Colonel Alfred Merrill Worden USAF (February 7, 1932 – March 18, 2020) was an American test pilot, engineer and NASA astronaut who was the command module pilot for the Apollo 15 lunar mission in 1971. One of only 24 people to have flown to the Moon, he orbited it 74 times in the command module (CM) Endeavour.
Worden was born in Michigan in 1932; he spent his early years living on farms and attended the University of Michigan for one year, before securing an appointment to the United States Military Academy at West Point, New York. Graduating in 1955, he elected to be commissioned in the Air Force, though he had no piloting experience. He proved adept at flying fighter planes, and honed his skills, becoming a test pilot before his selection as a Group 5 astronaut in 1966. He served on the support crew for Apollo 9 and the backup crew for Apollo 12 before his selection for the Apollo 15 crew in 1970, with David Scott as commander and James Irwin as lunar module pilot.
After Apollo 15 reached lunar orbit, and his crewmates departed to land on the Moon, Worden spent three days alone in the CM, becoming in the process the individual who traveled the farthest from any other human being, a distinction he still holds. He took many photographs of the Moon and operated a suite of scientific instruments that probed the Moon. During Apollo 15's return flight to Earth, Worden performed an extravehicular activity (EVA), or spacewalk, to retrieve film cassettes from cameras on the exterior of the spacecraft. It was the first "deep space" EVA in history, and as of 2020 remains the one that has taken place farthest from Earth.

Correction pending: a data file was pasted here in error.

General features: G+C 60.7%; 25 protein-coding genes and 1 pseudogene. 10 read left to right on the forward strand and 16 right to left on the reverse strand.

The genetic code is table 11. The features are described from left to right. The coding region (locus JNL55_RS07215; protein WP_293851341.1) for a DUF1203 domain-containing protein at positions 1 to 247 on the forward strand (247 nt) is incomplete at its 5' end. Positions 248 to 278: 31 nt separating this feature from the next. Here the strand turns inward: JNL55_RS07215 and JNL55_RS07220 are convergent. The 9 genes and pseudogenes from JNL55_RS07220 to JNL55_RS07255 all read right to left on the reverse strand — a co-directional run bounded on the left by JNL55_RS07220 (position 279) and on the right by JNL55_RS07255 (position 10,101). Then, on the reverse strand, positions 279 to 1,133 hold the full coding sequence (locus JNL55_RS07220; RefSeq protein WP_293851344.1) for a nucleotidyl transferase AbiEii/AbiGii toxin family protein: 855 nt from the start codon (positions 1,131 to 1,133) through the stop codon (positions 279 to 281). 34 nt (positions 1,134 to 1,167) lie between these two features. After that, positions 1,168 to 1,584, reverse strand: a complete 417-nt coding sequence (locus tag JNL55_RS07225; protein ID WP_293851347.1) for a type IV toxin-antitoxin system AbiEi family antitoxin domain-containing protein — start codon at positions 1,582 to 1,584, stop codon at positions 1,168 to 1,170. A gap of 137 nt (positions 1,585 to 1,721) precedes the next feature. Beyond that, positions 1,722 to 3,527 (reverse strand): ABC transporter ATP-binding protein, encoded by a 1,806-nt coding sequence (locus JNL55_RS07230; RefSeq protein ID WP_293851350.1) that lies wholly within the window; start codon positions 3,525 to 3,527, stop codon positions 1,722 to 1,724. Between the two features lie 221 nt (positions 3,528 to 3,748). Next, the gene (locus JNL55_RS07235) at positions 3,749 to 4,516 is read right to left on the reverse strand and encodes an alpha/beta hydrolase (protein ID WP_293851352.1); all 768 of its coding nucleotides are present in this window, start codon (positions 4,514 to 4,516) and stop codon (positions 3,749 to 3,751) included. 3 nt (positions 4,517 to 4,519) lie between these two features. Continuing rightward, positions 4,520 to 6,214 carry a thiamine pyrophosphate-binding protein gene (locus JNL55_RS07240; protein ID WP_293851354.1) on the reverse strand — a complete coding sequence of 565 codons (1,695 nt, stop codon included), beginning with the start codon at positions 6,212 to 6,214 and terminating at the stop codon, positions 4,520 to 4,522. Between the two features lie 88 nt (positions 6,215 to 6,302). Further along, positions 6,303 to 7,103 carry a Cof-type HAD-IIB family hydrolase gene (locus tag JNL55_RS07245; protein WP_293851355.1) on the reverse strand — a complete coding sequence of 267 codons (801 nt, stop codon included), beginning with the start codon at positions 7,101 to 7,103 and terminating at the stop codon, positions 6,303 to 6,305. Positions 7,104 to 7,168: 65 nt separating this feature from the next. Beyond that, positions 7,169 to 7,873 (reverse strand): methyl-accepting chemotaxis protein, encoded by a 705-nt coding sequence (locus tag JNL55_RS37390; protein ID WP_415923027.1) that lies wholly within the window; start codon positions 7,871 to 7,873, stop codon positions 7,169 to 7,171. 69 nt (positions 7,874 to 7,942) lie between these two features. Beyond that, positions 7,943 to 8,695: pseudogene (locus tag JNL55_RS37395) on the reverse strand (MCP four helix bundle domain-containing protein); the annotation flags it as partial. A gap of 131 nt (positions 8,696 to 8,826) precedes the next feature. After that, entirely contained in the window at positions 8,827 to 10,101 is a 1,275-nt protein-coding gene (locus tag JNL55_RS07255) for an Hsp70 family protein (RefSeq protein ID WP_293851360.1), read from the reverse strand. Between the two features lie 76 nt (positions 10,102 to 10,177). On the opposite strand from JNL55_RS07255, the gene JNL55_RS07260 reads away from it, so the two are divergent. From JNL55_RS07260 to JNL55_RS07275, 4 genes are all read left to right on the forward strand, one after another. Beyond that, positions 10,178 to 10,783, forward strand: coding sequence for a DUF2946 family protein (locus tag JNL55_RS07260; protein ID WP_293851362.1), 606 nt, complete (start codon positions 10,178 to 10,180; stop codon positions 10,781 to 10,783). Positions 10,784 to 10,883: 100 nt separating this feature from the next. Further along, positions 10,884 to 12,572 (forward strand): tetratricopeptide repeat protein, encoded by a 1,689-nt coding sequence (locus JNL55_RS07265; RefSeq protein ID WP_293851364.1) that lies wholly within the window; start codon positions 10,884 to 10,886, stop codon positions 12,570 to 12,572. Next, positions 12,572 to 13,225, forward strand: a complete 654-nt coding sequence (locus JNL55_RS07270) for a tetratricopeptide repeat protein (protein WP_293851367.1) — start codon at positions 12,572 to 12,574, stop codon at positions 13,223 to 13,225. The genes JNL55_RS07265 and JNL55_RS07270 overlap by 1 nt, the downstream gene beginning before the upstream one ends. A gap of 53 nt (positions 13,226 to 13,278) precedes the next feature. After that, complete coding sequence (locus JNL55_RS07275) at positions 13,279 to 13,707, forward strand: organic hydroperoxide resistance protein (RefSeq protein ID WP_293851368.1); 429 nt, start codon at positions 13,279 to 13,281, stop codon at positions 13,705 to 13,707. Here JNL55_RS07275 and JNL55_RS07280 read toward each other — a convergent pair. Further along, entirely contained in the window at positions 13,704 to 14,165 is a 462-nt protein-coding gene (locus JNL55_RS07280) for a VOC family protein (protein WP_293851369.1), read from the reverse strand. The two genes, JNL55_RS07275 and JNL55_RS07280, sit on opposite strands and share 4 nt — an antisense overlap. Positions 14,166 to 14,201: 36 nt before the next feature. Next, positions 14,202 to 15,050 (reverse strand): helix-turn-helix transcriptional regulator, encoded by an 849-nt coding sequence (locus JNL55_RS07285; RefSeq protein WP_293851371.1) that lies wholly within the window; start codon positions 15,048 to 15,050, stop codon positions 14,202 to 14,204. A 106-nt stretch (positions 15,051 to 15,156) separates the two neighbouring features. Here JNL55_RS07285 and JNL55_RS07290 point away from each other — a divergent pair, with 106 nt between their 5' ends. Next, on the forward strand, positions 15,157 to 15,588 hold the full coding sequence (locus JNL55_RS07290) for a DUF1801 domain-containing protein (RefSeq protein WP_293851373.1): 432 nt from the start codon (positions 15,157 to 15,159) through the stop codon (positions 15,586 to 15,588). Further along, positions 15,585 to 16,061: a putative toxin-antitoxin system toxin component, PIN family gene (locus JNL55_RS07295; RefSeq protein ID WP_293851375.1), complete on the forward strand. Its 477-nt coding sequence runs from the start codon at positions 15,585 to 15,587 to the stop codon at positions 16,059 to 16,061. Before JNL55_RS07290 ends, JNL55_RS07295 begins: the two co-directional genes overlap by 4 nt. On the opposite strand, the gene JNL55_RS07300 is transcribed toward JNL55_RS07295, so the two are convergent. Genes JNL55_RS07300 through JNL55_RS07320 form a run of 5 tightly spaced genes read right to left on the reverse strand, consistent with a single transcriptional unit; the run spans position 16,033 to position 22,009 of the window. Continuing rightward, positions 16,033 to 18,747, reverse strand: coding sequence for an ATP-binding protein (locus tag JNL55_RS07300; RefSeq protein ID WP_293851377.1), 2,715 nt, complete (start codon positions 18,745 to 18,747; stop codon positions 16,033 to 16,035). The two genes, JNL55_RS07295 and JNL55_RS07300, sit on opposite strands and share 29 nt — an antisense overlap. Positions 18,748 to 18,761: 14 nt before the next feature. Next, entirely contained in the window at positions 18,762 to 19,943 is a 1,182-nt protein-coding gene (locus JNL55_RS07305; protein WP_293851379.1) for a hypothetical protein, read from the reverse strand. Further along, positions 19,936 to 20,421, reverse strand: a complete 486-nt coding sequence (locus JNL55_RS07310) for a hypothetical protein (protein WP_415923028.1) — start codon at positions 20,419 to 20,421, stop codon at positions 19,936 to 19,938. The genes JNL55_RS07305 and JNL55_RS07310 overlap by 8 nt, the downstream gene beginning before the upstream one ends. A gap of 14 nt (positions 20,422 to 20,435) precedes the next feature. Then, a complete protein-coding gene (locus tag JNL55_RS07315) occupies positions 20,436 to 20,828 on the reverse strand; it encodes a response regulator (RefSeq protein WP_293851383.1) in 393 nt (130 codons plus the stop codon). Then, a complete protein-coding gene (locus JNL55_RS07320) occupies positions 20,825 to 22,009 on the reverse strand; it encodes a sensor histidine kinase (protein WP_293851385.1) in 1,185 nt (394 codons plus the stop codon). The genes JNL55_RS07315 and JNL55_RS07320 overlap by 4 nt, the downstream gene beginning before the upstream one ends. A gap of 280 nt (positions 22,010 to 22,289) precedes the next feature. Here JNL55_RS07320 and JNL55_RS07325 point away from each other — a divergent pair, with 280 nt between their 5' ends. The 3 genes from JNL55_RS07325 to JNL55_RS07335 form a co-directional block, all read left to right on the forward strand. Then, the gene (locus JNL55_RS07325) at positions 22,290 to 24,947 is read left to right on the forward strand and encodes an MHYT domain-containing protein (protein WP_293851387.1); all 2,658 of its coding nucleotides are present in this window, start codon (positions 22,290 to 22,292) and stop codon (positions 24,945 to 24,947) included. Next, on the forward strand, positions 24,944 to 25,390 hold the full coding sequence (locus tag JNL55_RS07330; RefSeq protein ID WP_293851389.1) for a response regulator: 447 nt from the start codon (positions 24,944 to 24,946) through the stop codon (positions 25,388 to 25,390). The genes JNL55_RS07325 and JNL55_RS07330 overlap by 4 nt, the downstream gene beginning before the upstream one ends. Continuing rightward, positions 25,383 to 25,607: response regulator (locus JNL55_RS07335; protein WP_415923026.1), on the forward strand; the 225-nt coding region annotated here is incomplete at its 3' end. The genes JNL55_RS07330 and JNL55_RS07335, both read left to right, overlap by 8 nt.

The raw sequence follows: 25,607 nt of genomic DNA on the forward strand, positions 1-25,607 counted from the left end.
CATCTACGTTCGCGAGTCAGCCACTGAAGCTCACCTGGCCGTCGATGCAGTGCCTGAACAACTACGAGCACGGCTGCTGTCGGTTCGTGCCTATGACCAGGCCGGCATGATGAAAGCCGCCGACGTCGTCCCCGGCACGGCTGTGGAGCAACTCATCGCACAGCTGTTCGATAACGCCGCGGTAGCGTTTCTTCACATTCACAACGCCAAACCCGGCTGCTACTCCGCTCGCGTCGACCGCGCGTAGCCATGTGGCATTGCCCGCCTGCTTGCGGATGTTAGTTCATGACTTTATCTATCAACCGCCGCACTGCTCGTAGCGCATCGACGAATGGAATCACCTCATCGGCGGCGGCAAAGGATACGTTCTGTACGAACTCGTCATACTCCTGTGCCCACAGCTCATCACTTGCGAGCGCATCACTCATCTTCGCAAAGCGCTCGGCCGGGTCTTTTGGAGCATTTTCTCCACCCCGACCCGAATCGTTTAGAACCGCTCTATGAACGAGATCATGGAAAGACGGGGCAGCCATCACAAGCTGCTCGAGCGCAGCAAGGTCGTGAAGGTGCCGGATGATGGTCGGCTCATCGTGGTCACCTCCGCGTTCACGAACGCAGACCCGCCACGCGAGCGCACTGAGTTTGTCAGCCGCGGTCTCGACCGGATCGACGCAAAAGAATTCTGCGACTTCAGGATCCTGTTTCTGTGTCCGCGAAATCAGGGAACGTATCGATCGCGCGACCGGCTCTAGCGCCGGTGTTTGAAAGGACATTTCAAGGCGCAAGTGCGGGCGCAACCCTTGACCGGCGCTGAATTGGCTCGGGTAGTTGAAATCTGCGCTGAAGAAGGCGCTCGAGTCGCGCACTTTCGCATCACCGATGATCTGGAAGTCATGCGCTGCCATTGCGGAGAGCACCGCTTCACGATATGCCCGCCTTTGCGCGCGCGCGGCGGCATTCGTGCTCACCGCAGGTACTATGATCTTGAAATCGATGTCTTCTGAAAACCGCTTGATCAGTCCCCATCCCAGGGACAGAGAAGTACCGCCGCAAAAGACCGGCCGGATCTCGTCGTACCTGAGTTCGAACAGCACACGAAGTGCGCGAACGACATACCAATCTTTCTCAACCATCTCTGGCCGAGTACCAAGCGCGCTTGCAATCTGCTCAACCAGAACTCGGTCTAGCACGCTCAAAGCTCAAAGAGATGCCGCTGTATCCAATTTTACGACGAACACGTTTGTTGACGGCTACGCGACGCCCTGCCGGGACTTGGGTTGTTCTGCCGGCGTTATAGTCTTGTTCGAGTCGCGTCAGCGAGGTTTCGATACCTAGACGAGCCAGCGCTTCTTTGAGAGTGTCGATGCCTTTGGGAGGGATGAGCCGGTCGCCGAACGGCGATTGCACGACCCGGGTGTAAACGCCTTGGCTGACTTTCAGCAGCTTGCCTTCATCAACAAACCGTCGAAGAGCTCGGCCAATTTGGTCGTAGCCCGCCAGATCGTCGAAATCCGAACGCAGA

After their return, the crew became involved in a controversy over postal covers they had taken to the Moon; they were reprimanded by NASA and did not fly in space again. Worden remained at NASA until 1975 at the Ames Research Center, then entered the private sector. He engaged in a variety of business activities, and had a longtime involvement with the Astronaut Scholarship Foundation, serving as chair of its board of directors from 2005 until 2011. He made many public appearances, promoting a renewed space program and education in the sciences, before his death in 2020.